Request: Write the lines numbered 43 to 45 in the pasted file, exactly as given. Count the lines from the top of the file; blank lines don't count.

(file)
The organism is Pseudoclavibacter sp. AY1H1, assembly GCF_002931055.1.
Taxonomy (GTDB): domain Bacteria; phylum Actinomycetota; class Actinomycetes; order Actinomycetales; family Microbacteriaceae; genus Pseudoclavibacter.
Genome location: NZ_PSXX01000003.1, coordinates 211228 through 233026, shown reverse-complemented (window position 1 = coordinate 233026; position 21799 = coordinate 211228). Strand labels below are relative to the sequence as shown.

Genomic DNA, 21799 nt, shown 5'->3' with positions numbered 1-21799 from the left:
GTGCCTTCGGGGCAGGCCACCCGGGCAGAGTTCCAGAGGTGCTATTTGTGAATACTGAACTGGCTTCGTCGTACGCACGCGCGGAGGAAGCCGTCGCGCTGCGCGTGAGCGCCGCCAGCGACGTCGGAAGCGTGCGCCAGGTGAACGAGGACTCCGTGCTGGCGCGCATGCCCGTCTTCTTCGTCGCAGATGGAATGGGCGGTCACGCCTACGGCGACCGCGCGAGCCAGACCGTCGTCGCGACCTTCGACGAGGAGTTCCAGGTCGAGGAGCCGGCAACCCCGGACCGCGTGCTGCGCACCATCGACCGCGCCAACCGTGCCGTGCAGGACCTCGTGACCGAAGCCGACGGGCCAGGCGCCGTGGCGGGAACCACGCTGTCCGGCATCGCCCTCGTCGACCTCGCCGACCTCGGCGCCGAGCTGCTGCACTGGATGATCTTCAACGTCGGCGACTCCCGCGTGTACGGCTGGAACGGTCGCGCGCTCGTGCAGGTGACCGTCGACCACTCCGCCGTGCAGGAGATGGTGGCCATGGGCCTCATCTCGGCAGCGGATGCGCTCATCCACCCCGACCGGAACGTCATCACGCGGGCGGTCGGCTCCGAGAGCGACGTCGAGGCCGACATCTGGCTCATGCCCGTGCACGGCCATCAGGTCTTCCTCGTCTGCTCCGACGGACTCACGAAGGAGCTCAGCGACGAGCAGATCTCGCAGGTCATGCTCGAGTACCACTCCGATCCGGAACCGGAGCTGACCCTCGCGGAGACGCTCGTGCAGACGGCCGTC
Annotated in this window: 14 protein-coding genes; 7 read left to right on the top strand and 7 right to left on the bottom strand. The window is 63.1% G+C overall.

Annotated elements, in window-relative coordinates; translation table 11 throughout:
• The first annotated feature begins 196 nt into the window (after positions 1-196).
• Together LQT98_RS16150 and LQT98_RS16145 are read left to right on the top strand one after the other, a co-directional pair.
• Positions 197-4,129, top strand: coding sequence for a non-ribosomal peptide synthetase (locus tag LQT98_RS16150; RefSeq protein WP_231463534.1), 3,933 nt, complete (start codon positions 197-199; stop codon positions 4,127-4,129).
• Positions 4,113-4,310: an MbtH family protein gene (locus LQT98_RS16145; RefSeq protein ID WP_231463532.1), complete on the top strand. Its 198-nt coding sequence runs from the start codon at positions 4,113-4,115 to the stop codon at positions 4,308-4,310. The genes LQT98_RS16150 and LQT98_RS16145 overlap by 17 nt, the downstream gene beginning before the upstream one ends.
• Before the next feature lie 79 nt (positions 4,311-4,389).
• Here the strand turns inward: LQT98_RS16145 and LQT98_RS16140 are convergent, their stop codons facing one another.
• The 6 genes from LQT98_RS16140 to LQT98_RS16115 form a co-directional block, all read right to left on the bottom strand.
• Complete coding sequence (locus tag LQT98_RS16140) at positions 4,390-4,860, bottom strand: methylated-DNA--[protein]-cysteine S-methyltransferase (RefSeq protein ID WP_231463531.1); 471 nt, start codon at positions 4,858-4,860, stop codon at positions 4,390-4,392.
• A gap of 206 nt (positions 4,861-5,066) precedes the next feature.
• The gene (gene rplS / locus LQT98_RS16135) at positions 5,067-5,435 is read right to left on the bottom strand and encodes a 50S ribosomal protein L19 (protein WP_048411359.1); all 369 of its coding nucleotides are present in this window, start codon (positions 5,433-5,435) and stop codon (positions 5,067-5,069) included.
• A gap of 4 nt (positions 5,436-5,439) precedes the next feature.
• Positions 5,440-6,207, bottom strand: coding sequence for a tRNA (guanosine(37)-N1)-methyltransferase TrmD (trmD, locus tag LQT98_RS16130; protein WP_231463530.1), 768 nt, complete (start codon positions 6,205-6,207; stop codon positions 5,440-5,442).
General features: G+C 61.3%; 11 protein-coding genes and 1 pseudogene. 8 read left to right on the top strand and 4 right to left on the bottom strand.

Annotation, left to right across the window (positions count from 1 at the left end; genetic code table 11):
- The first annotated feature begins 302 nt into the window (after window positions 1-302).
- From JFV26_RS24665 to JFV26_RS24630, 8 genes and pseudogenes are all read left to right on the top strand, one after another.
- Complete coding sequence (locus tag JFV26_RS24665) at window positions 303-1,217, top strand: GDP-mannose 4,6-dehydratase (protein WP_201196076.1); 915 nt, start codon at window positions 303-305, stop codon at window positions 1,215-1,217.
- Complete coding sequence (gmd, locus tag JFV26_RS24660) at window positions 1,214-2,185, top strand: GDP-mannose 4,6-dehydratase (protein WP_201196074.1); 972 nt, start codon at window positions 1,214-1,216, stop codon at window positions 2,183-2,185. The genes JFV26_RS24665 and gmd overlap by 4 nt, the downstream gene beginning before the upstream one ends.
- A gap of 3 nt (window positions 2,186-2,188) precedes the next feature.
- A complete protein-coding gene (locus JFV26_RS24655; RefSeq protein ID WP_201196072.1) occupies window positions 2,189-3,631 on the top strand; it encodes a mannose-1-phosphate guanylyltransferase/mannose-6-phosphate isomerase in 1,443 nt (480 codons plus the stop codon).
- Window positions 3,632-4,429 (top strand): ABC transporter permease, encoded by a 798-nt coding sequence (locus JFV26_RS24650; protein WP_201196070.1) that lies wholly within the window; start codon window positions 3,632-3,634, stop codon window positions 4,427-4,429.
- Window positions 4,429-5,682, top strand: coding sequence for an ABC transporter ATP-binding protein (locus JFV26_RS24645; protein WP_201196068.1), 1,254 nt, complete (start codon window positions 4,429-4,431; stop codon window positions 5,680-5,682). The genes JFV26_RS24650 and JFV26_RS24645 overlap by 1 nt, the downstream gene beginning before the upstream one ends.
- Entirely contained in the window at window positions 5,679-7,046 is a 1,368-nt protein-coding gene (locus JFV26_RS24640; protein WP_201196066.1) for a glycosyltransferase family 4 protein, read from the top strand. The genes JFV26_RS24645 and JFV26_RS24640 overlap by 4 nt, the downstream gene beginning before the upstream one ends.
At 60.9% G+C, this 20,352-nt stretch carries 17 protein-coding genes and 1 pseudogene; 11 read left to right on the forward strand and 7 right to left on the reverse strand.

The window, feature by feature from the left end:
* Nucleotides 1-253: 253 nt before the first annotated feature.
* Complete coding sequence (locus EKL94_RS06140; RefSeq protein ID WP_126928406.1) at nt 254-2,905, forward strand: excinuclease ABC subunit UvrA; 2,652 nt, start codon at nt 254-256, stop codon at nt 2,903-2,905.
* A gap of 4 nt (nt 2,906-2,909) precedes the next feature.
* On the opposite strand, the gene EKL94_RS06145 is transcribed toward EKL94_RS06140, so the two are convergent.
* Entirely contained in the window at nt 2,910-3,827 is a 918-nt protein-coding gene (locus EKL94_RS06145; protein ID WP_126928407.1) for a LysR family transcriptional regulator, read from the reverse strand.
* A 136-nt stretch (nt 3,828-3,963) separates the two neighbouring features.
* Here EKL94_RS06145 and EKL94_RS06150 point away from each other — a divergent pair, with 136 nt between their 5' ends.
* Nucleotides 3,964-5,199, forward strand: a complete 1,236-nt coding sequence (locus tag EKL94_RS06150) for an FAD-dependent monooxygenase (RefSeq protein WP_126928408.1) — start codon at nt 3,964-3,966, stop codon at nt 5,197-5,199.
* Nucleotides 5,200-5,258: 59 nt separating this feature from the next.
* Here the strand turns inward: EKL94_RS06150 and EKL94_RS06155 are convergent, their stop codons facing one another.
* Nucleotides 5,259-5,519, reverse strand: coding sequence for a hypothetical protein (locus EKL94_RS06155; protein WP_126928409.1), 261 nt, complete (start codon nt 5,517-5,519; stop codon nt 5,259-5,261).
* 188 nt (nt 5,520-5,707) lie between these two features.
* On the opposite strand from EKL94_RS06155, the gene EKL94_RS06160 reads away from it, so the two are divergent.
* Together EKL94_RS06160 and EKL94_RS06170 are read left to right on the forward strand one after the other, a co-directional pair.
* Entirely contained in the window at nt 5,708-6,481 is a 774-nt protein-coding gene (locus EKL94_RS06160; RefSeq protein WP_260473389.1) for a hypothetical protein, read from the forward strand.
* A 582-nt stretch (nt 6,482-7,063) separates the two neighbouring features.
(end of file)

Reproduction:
* Nucleotides 5,259-5,519, reverse strand: coding sequence for a hypothetical protein (locus EKL94_RS06155; protein WP_126928409.1), 261 nt, complete (start codon nt 5,517-5,519; stop codon nt 5,259-5,261).
* 188 nt (nt 5,520-5,707) lie between these two features.
* On the opposite strand from EKL94_RS06155, the gene EKL94_RS06160 reads away from it, so the two are divergent.